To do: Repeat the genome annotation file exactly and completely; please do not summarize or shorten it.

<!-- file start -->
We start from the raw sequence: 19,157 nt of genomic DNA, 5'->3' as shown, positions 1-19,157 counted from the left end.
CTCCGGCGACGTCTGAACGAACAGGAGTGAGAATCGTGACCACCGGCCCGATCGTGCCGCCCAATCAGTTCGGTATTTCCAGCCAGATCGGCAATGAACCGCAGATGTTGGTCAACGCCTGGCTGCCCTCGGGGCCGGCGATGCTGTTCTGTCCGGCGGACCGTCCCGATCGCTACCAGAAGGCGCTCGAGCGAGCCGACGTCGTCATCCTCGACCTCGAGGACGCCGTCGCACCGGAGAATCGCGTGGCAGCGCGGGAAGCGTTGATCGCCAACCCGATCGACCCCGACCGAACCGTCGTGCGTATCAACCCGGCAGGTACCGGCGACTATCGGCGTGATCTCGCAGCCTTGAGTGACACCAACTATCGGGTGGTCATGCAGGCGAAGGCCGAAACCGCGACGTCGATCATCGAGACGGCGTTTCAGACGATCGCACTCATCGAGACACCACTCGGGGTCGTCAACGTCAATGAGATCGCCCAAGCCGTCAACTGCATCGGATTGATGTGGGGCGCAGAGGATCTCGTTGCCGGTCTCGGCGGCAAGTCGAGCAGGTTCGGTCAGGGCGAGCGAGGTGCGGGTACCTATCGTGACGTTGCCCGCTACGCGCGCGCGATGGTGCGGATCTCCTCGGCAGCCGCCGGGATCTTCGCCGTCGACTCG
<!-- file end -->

We start from the raw sequence: 19,157 nt of genomic DNA, 5'->3' as shown, positions 1-19,157 counted from the left end.
CTCCGGCGACGTCTGAACGAACAGGAGTGAGAATCGTGACCACCGGCCCGATCGTGCCGCCCAATCAGTTCGGTATTTCCAGCCAGATCGGCAATGAACCGCAGATGTTGGTCAACGCCTGGCTGCCCTCGGGGCCGGCGATGCTGTTCTGTCCGGCGGACCGTCCCGATCGCTACCAGAAGGCGCTCGAGCGAGCCGACGTCGTCATCCTCGACCTCGAGGACGCCGTCGCACCGGAGAATCGCGTGGCAGCGCGGGAAGCGTTGATCGCCAACCCGATCGACCCCGACCGAACCGTCGTGCGTATCAACCCGGCAGGTACCGGCGACTATCGGCGTGATCTCGCAGCCTTGAGTGACACCAACTATCGGGTGGTCATGCAGGCGAAGGCCGAAACCGCGACGTCGATCATCGAGACGGCGTTTCAGACGATCGCACTCATCGAGACACCACTCGGGGTCGTCAACGTCAATGAGATCGCCCAAGCCGTCAACTGCATCGGATTGATGTGGGGCGCAGAGGATCTCGTTGCCGGTCTCGGCGGCAAGTCGAGCAGGTTCGGTCAGGGCGAGCGAGGTGCGGGTACCTATCGTGACGTTGCCCGCTACGCGCGCGCGATGGTGCGGATCTCCTCGGCAGCCGCCGGGATCTTCGCCGTCGACTCG